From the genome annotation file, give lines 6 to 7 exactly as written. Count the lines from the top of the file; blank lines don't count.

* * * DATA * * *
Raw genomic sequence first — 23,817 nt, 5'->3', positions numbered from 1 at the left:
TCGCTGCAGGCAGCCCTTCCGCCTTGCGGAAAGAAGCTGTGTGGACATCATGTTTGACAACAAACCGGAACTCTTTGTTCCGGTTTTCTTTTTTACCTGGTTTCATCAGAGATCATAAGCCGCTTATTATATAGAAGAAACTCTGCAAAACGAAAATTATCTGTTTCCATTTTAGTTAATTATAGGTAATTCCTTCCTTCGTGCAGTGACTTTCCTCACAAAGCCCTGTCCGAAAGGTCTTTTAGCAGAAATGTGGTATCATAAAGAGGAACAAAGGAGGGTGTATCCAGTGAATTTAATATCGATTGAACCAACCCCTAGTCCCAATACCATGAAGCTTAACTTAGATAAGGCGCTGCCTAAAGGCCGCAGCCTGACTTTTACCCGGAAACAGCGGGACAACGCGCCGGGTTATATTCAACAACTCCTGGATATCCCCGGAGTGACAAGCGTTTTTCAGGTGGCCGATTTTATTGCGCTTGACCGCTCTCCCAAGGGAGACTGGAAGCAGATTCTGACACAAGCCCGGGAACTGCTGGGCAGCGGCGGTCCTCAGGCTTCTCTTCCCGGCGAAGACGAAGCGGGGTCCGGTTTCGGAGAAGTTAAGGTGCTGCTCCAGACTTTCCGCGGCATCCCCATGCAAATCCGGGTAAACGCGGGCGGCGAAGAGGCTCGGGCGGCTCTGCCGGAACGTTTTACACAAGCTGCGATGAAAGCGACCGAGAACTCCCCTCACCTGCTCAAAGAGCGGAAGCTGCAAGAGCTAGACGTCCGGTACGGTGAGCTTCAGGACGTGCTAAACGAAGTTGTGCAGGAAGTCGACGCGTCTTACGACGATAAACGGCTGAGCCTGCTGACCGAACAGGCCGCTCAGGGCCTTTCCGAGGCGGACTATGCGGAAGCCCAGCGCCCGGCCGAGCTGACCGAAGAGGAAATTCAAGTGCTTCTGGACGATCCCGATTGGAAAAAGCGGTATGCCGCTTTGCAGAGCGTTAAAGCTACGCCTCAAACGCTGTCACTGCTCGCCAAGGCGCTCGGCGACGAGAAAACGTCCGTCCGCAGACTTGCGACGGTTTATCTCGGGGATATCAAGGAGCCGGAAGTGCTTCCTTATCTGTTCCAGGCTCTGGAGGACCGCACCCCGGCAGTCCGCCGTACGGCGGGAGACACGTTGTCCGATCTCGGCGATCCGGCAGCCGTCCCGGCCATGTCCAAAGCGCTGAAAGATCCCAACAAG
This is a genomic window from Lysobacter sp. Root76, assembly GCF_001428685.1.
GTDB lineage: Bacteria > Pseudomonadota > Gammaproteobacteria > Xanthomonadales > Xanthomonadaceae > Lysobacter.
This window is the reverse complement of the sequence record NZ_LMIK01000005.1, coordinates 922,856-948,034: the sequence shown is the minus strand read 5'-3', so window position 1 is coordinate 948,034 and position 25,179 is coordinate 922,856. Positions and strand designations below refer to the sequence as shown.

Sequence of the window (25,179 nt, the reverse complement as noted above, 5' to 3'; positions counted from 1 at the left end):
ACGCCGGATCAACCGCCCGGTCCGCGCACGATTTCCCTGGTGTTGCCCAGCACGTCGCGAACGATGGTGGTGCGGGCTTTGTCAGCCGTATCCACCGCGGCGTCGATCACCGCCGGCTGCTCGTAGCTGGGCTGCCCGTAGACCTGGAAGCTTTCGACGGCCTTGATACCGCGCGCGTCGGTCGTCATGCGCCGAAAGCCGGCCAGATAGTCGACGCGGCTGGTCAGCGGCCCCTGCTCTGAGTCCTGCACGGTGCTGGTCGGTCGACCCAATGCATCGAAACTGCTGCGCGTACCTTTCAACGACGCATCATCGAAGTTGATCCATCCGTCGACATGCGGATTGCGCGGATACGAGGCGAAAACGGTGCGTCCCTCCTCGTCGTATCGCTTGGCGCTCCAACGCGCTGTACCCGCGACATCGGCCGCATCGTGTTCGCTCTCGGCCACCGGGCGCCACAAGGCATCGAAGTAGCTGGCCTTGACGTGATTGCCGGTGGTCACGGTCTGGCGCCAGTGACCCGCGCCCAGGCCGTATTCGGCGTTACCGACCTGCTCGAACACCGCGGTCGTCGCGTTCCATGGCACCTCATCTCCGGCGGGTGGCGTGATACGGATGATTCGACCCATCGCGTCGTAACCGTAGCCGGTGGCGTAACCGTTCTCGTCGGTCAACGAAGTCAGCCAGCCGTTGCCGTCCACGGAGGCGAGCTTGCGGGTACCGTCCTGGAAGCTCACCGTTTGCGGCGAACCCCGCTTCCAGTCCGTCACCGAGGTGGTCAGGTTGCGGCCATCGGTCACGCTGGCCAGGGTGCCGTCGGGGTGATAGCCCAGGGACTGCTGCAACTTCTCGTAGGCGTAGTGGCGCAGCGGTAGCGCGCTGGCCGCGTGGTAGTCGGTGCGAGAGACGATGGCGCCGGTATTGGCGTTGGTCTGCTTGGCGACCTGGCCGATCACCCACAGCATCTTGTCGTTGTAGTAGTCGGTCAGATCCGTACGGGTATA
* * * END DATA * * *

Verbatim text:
Sequence of the window (25,179 nt, the reverse complement as noted above, 5' to 3'; positions counted from 1 at the left end):
ACGCCGGATCAACCGCCCGGTCCGCGCACGATTTCCCTGGTGTTGCCCAGCACGTCGCGAACGATGGTGGTGCGGGCTTTGTCAGCCGTATCCACCGCGGCGTCGATCACCGCCGGCTGCTCGTAGCTGGGCTGCCCGTAGACCTGGAAGCTTTCGACGGCCTTGATACCGCGCGCGTCGGTCGTCATGCGCCGAAAGCCGGCCAGATAGTCGACGCGGCTGGTCAGCGGCCCCTGCTCTGAGTCCTGCACGGTGCTGGTCGGTCGACCCAATGCATCGAAACTGCTGCGCGTACCTTTCAACGACGCATCATCGAAGTTGATCCATCCGTCGACATGCGGATTGCGCGGATACGAGGCGAAAACGGTGCGTCCCTCCTCGTCGTATCGCTTGGCGCTCCAACGCGCTGTACCCGCGACATCGGCCGCATCGTGTTCGCTCTCGGCCACCGGGCGCCACAAGGCATCGAAGTAGCTGGCCTTGACGTGATTGCCGGTGGTCACGGTCTGGCGCCAGTGACCCGCGCCCAGGCCGTATTCGGCGTTACCGACCTGCTCGAACACCGCGGTCGTCGCGTTCCATGGCACCTCATCTCCGGCGGGTGGCGTGATACGGATGATTCGACCCATCGCGTCGTAACCGTAGCCGGTGGCGTAACCGTTCTCGTCGGTCAACGAAGTCAGCCAGCCGTTGCCGTCCACGGAGGCGAGCTTGCGGGTACCGTCCTGGAAGCTCACCGTTTGCGGCGAACCCCGCTTCCAGTCCGTCACCGAGGTGGTCAGGTTGCGGCCATCGGTCACGCTGGCCAGGGTGCCGTCGGGGTGATAGCCCAGGGACTGCTGCAACTTCTCGTAGGCGTAGTGGCGCAGCGGTAGCGCGCTGGCCGCGTGGTAGTCGGTGCGAGAGACGATGGCGCCGGTATTGGCGTTGGTCTGCTTGGCGACCTGGCCGATCACCCACAGCATCTTGTCGTTGTAGTAGTCGGTCAGATCCGTACGGGTATA